Employee who facilitated team move breached his duty of good faith
'The High Court held that encouraging and facilitating a poaching raid on Thomson’s existing client base and staff was a breach of Mr Hall’s duty of good faith'
In Thomson Ecology Ltd v APEM Ltd, the High Court considered whether an employee had breached the implied duty of good faith when he orchestrated a team move to a competitor.
Mr Hall, a senior employee, resigned from Thomson to work for APEM, a competitor. Shortly afterwards, a further 17 employees left Thomson. It became apparent that for some months Mr Hall had been planning to move much of his employer’s business. He had also helped APEM to recruit a substantial part of Thomson’s workforce, and incorporated a company with a similar name. Mr Hall had received only a basic statement of terms and conditions, and was not subject to any express obligations relating to confidentiality or post-termination restrictions. Thomson therefore had to rely on claims based on breach of his implied duty of good faith.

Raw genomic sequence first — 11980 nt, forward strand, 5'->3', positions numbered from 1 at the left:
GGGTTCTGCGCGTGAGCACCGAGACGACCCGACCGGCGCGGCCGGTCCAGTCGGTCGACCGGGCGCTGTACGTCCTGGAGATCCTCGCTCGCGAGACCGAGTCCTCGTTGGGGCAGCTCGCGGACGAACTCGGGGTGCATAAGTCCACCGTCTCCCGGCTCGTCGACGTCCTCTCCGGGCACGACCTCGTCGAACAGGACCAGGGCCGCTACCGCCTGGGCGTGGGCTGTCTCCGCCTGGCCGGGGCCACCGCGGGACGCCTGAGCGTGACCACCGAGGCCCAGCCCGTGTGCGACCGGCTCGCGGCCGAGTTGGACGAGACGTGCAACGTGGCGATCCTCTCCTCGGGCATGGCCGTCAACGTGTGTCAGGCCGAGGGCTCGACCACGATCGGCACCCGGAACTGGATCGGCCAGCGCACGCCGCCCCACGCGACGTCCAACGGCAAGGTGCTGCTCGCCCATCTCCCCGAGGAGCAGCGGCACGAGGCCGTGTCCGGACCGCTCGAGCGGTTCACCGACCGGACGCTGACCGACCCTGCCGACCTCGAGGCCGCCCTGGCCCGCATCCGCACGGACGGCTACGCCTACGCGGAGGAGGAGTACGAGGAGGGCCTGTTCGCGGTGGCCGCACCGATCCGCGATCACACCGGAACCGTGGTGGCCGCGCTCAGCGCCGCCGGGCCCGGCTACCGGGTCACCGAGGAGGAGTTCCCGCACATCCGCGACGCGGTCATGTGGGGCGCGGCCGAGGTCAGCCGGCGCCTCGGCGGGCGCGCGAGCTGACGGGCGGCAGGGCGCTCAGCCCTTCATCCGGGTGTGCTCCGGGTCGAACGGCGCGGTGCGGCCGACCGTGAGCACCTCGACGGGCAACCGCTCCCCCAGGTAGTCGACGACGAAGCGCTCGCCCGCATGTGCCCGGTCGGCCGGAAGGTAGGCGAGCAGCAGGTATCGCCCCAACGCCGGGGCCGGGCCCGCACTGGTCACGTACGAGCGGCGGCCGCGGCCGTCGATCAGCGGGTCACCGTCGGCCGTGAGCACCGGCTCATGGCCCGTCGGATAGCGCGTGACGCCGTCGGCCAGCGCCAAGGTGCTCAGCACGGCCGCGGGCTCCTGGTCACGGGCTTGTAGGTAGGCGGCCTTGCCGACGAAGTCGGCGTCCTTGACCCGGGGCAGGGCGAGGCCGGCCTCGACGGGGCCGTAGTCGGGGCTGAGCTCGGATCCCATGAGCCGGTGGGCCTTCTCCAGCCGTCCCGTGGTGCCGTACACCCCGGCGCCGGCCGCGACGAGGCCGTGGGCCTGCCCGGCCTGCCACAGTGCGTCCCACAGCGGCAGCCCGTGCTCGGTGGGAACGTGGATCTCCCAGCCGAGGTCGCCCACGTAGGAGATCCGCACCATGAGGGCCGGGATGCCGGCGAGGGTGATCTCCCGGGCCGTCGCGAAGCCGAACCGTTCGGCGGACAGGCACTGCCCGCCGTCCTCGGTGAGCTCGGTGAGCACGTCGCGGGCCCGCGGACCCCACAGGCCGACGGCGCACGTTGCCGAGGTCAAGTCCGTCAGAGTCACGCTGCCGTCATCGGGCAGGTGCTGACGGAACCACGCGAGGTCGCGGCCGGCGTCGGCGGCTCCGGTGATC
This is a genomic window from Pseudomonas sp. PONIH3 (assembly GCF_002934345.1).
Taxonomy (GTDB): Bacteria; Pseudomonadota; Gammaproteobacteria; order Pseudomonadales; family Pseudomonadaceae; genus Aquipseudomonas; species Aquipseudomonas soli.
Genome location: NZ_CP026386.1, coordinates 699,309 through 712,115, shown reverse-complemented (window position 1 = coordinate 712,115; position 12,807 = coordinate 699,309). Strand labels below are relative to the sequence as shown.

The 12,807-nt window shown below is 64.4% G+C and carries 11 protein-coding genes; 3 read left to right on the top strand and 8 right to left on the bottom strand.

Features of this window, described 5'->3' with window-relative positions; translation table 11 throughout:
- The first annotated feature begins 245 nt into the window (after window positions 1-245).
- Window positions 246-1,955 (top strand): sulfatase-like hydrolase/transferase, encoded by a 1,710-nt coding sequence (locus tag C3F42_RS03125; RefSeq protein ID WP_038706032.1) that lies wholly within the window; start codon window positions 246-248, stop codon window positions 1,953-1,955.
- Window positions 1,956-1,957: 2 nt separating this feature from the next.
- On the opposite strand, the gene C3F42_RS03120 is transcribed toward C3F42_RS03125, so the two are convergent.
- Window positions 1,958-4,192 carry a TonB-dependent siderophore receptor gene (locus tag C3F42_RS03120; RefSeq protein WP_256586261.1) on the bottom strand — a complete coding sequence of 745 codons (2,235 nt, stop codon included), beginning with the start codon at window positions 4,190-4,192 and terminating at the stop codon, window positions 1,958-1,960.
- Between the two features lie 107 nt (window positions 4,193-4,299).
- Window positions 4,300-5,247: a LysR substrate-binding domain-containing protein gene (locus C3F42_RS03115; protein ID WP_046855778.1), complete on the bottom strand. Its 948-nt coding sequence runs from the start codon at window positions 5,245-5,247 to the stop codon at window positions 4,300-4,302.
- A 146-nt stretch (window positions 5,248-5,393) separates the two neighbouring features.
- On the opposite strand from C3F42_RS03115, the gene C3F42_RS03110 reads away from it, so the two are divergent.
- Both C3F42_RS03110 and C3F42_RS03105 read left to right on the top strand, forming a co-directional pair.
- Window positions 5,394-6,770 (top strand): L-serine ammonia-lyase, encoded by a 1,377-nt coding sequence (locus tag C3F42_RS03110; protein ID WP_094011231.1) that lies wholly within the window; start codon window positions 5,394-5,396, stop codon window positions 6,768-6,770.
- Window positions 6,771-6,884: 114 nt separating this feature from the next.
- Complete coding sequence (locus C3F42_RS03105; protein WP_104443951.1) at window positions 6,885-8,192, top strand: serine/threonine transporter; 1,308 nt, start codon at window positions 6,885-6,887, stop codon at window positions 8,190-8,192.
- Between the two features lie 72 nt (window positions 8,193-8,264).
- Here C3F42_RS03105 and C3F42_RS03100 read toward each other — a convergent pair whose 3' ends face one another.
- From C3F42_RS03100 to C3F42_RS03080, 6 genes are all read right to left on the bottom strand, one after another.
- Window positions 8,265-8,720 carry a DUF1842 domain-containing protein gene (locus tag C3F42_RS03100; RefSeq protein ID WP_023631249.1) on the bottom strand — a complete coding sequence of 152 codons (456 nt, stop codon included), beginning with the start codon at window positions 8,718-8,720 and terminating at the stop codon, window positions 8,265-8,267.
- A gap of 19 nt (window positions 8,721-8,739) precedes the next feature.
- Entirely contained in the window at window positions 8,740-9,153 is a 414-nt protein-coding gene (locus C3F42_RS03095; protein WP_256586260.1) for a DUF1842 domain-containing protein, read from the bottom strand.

The High Court held that encouraging and facilitating a poaching raid on Thomson’s existing client base and staff was a breach of Mr Hall’s duty of good faith. This duty had also been breached when he disclosed salary details of Thomson’s employees and arranged meetings with the staff to discuss the potential move.
The employer was successful in an application for summary judgment in this case largely because there was extremely strong evidence of the employee’s activities whilst he was still employed. He was also engaged in a senior role. It would have been much harder for the employer to rely on implied terms to prevent competitive activities after employment had ended. Express obligations and appropriate restrictive covenants may also have acted as a deterrent to the employee in this case.
06 Jan 2014